Another easy way to start a conversation with someone is through a friendly compliment. I can’t tell you how many times people have started conversations with me by telling me they liked my purse, my shoes or my necklace. I’ve certainly done this one myself, especially whenever I see a man rocking a hot pink tie. The other day, one of the women in my dorm room at the hostel was a retired meteorologist whom I later learned was a marathon runner. I couldn’t help but notice how nice and toned her legs were for her age so I paid her a compliment and told her so. I figured she would appreciate the compliment, especially at her age, and she most certainly did. People appreciate compliments and are more willing to talk to you when the compliment comes across as sincere and genuine.
Ask for an opinion.
This is probably one of my favorite ways to start a conversation with someone. It’s a classic technique used by pickup artists, but it’s also ideal for writers and journalists working on a story that could use the added insights of an alternative perspective. Asking people questions is a sure-fire way to get a conversation started, especially when that question is an engaging one. For example, I’m working on a piece about the best coffee shops in Portland so I could open a conversation by asking someone if they knew of any good coffee shops in town and which ones he or she thought were the best. Another example is asking someone if they think a joke is funny or lame. In fact, when I was younger, that was exactly how I made friends. I’d learn a new joke every morning and ask people sitting or standing next to me if they liked jokes and wanted to hear one. Then I’d acknowledge that I wasn’t too good at telling jokes and ask for their opinion on whether the joke was funny or not. No matter how bad I was at telling a joke or how lame the punchline, it always got a conversation started when the other person proceeded to share a joke they knew with me.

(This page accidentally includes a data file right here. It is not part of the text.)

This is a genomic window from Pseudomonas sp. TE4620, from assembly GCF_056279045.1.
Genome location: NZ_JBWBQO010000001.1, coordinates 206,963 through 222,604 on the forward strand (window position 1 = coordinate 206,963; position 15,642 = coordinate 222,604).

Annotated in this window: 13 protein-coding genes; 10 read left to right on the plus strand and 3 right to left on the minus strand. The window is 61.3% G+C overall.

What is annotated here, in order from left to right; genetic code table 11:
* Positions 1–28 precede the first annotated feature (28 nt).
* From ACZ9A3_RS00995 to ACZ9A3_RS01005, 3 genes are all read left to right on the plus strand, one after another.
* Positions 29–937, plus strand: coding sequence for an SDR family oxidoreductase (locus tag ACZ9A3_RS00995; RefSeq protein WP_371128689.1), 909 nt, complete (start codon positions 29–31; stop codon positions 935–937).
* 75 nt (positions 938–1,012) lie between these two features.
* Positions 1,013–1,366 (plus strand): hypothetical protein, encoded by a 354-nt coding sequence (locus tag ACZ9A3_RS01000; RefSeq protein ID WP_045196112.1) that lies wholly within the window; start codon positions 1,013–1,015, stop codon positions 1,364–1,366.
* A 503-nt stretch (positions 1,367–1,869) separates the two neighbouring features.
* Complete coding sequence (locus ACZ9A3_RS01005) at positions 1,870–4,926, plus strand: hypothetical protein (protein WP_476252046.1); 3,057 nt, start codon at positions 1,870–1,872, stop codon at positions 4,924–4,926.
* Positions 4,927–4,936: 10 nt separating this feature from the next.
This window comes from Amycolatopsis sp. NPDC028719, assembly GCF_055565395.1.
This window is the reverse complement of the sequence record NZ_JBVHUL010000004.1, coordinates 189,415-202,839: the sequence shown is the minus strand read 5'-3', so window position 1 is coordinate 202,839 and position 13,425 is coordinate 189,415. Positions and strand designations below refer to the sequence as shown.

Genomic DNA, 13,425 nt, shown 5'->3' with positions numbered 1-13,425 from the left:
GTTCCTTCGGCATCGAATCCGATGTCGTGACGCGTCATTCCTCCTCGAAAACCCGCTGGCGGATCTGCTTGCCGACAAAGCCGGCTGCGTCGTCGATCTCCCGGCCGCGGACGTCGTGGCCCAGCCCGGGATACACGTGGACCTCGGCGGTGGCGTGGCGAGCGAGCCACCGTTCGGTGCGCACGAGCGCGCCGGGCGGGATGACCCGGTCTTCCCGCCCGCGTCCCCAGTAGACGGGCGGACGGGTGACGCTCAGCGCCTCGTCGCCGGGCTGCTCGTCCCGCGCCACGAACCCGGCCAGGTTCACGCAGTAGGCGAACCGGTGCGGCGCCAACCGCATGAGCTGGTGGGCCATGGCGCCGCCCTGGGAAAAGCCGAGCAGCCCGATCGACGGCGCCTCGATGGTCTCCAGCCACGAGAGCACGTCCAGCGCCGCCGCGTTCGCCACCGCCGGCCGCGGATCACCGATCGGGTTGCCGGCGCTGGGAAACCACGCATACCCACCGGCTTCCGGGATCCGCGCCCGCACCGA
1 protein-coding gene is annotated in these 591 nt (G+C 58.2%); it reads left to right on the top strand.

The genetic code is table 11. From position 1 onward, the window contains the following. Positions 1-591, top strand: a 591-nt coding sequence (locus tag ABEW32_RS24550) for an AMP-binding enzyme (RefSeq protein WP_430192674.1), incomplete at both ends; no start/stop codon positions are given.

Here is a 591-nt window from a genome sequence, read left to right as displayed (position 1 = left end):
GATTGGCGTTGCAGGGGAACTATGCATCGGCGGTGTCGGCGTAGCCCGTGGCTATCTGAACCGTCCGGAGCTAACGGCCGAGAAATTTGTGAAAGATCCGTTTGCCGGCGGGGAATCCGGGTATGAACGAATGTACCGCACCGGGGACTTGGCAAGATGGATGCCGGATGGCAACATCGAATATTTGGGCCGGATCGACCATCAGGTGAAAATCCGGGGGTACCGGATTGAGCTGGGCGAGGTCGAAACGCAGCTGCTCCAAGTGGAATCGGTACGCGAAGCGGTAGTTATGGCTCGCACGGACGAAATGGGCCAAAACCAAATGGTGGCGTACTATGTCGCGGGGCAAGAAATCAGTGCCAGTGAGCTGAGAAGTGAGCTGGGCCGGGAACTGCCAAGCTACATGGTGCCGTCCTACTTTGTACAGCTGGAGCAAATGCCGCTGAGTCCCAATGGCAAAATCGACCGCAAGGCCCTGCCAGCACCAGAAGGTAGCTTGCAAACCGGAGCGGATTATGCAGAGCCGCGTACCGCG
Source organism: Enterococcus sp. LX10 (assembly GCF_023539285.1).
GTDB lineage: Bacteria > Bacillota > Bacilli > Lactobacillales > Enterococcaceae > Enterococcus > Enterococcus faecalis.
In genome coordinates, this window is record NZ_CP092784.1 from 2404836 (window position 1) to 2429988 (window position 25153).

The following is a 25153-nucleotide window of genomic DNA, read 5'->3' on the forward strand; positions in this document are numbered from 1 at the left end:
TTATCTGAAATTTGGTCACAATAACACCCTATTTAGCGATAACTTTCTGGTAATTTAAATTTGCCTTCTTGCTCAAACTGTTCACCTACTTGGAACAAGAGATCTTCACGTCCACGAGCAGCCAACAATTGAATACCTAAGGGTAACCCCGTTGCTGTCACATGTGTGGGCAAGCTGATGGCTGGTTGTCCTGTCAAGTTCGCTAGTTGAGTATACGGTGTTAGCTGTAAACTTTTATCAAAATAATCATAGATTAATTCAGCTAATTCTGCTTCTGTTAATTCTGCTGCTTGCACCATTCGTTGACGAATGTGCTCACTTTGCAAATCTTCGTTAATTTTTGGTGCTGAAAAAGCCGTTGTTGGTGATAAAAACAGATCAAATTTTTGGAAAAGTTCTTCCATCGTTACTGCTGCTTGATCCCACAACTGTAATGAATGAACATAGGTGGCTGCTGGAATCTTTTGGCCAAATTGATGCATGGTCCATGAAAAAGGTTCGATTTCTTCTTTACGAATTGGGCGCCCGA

Comment on a mutual observation or experience.
Another easy way to start a conversation with someone is by simply making an observation or sharing an experience. Most people open with a comment about the weather. It’s cliche, but it works and can lead to a conversation about where someone is from or what kind of weather he or she is used to and before you know it, you’re talking about favorite vacation spots. Or say you’re standing in line waiting to order coffee when someone causes a huge scene that has everyone’s attention. Naturally, everyone will be looking around to see if anyone else saw what they saw, so when you make eye contact, you can say something like, “So, that just happened” and you can take it from there by using a combination of any of the above conversation starter tips or sharing similar experiences with unusual outcomes. Sometimes people end up swapping stories to pass the time by while waiting in line.
Open with a little humor.
So this one has yet to be tested, but it’s one I would totally try out just for kicks. I actually read this one online and thought it was super unique, but in order for this one to work, you need context. This is one I could have tested when trying to start a conversation with one of the burlesque dancers already engaged in a conversation with a couple other people, but again it’s all about context and depends on your personality type, how many people are involved in a potential conversation you’d like to start or jump into and whether or not you know anyone. Okay, I’ve created enough suspense by now. When you see two or more people talking to each other, you can saunter over nonchalantly and make a simple, yet humorous request: “Hi, I’m Niki. Can I get tickets to this conversation?” If you want, you can add in the word “because” and explain why you’re interested in joining the conversation. For example, “Because with all the flying hand gestures, I’m really curious to know what you all are talking about.”
So there you have it—six simple ways to start a conversation with just about anyone. Practice with people you cross paths when in your everyday life and it’ll get much easier when you happen to cross paths with an uber hottie. You’ll come off as a natural no matter how nervous you’re feeling on the inside. With these helpful tips, you can start conversations with perfect strangers like a pro.